Dedicated to the ones I love . . . 

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I am not a compulsive broadcast viewer or listener. I’m choosy. I love my movies and there are a lot of awful ones.

I’m also not a great one for a day off. However today I woke early, listened to the cricket from India, checked out the producer of The Deer Hunter and Blade Runner [two of my heavy favourite films] on Desert island Discs Radio, listened to my beloved Spurs hold ManchesterUnited to a draw and finally tuned in to the BBC Sports personality Of The Year.

Why am I mentioning all this? Because it made me realise something important. .

For years I have been wondering if I am just a killjoy. I feel a band who break up after a hit album due to dope and laziness should try working in an office where they hate some of their colleagues for a while. I feel when an artist has a hit record and then sacs their producer, their manager, their band, their cowriter and their fan club secretary saying they want more control that they should look at the stats as they head down the drain like all the others who took that approach and they should wonder why every Olympian and Formula 1 champion and Oscar Winner thank their team.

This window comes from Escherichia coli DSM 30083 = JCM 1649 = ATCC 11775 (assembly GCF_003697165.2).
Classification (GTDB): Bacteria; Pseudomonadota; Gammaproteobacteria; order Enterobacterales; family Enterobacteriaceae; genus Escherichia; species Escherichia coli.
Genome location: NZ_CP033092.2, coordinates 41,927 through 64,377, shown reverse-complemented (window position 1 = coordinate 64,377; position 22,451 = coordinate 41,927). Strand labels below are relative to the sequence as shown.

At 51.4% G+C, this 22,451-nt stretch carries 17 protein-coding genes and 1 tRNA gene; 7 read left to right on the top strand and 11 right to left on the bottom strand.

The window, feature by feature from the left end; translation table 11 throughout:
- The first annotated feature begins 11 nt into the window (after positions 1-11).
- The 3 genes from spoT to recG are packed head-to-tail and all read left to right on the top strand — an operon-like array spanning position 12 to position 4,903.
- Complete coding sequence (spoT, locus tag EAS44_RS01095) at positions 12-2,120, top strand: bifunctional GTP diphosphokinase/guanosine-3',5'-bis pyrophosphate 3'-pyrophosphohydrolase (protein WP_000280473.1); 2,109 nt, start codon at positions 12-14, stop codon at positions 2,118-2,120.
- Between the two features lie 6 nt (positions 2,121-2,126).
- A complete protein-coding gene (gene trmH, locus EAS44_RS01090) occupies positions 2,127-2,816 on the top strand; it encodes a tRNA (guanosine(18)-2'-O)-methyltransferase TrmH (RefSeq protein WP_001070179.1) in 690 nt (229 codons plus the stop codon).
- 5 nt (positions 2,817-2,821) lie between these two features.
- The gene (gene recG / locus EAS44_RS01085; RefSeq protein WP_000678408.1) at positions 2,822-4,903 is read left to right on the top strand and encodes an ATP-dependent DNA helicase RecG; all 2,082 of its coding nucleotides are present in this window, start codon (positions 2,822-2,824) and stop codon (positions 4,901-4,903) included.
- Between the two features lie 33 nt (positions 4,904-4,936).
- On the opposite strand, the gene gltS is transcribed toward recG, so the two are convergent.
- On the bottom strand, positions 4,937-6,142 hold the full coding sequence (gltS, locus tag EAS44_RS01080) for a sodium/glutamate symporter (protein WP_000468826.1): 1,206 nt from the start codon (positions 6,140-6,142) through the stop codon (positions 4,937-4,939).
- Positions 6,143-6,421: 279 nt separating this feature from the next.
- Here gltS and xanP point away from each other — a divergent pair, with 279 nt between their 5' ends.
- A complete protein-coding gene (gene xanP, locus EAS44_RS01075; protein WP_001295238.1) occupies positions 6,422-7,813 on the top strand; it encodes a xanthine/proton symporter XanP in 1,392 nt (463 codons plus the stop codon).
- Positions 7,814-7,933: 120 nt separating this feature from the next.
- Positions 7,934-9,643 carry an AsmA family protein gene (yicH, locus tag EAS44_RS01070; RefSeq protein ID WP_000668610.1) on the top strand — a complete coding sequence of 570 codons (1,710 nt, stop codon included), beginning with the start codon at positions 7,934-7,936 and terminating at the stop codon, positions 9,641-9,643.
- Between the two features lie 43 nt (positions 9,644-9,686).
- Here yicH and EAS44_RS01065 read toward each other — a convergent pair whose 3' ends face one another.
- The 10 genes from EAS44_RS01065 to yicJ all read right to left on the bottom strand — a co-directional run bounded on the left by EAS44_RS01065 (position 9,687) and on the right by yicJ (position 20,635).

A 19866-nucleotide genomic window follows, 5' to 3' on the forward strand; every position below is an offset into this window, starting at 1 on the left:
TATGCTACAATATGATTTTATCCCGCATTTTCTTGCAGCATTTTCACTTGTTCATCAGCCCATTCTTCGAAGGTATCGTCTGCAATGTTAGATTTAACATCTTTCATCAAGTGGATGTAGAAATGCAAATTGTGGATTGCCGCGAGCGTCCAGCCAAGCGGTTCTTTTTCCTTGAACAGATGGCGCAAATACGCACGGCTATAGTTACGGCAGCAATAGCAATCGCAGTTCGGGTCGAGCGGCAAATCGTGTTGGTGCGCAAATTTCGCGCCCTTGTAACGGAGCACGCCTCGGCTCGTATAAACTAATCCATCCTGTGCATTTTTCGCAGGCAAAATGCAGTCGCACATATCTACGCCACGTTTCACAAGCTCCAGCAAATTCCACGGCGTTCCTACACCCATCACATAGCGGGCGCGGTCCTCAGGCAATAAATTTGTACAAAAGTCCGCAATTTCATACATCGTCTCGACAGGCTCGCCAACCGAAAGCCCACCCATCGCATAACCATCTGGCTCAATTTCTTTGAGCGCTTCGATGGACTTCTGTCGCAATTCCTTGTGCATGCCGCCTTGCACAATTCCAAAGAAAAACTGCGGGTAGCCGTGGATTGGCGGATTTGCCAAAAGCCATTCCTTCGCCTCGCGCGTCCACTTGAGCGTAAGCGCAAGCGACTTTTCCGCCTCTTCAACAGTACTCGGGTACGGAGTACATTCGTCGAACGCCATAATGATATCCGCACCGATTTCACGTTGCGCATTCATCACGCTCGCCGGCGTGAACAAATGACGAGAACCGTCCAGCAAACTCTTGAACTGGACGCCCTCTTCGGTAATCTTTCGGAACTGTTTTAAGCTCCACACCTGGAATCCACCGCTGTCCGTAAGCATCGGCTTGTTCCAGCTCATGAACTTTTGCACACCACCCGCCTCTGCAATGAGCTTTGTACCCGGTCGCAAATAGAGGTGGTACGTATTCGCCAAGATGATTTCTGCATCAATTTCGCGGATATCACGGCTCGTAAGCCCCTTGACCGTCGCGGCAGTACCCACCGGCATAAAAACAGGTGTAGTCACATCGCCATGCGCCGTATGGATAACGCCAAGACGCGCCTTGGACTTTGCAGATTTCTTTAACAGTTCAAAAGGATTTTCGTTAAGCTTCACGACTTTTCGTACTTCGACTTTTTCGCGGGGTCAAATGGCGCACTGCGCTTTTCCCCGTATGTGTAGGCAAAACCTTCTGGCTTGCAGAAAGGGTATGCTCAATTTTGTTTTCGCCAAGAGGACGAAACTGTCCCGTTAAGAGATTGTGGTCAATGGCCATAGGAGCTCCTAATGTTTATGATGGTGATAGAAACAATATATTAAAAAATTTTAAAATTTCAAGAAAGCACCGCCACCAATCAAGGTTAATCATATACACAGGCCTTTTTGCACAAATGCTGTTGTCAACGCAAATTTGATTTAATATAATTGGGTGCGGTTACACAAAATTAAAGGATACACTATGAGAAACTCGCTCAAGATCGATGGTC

It’s a question of seriousness of intent to me. Film Producer Michael Deeley spent his supposed pre-university summer as an assistant film editor and said ‘this is what I want to do’….why? Because, he said, of just how seriously everyone took their creative work.

For some reason commercial music has adopted a mindset of easy winnings, do little and earn loads, abuse your record label, shit on your band and go on a huge ego trip.

Of course dull boring people make dull boring records and the records that change a generation’s thinking are often made by those on the margins….but are they any more special really than Wayne Rooney or Lewis Hamilton or Ewan MacGregor? No they are not, they are just indulged.

This is the one and only reason why a part of me is glad that the digital revolution has hit us in the face like an earthmover. It’s a wake up call to record executives who don’t know their craft, to record producers who don’t know their craft and to singers and musicians who watch X Factor and think all they have to do is show up and the rest will follow.

Music and movies and sport can and should be fun, entertaining and controversial. The people who make it [and I include the stars] can do all this but still be dedicated, hard working, loyal, harmonious, team players and driven.

And we will all have a lot to learn however long we do it and however well we seem to be doing.